What does that mean for you? It means that if your content is of a similar quality and relevance to a competitor’s, but that competitor has better page experience metrics, then the competitor’s page will likely outrank yours. 

Next steps: How do I optimize for page experience?

Although Google isn’t launching its new page experience ranking factor before next year, it’s a good idea to start preparing now.

Google suggests the following workflow for page experience optimization:

  1. Open up your Core Web Vitals report in Google Search Console to identify groups of pages that require attention. Focus on URLs in the “poor” category first, then “needs improvement.” 
  2. Share this report with your engineering team (read tips for communicating with your web developers) or continue further diagnostics below.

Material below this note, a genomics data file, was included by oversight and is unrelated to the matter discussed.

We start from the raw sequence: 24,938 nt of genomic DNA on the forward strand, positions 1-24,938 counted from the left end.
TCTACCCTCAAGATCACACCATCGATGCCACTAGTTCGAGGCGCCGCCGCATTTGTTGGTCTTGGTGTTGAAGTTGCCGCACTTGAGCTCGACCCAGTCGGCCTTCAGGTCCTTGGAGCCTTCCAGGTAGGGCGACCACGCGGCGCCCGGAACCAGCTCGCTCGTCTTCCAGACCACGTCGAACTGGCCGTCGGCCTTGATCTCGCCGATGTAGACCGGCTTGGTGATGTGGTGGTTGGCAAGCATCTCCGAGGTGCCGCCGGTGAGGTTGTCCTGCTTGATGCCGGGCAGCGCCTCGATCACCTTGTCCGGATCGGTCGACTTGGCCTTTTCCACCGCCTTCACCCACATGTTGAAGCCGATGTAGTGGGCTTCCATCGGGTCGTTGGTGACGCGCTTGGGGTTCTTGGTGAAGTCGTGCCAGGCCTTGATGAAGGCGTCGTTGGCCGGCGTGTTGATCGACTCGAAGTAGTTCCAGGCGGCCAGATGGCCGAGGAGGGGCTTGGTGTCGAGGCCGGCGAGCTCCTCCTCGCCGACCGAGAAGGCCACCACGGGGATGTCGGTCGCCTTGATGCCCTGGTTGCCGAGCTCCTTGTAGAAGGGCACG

3. Once you have a good grasp of pages that need the most attention, run those pages through PageSpeed Insights to diagnose specific issues contributing to poor Core Web Vitals metrics that you need to address.
  4. Run those pages through a Lighthouse audit or use the Web Vitals Chrome extension for more actionable guidance on what you still need to fix. 

Google also gives us page experience best practices such as:

  • Reducing the size of each page to less than 500KB (page + all resources).
  • Keep the total number of resources per page to less than 50 (ideal for mobile).
  • Consider implementing AMP, which can fix many page loading issues on both mobile and desktop .

As you and/or your web developer begins implementing page experience fixes, Google suggests using their “Start Tracking” button, which will launch a 28-day monitoring session. Why 28 days? Google says that if no instances of the issue reoccur within that 28-day window, you can consider the issue fixed! 

The enhanced page experience ranking factor is another step in the direction of blending SEO and UX. As time goes on, it seems more and more like doing what’s best for humans is also what’s best for Google.

what google wants to rank venn diagram

Here’s to creating the best possible experience for our visitors, and being rewarded for it!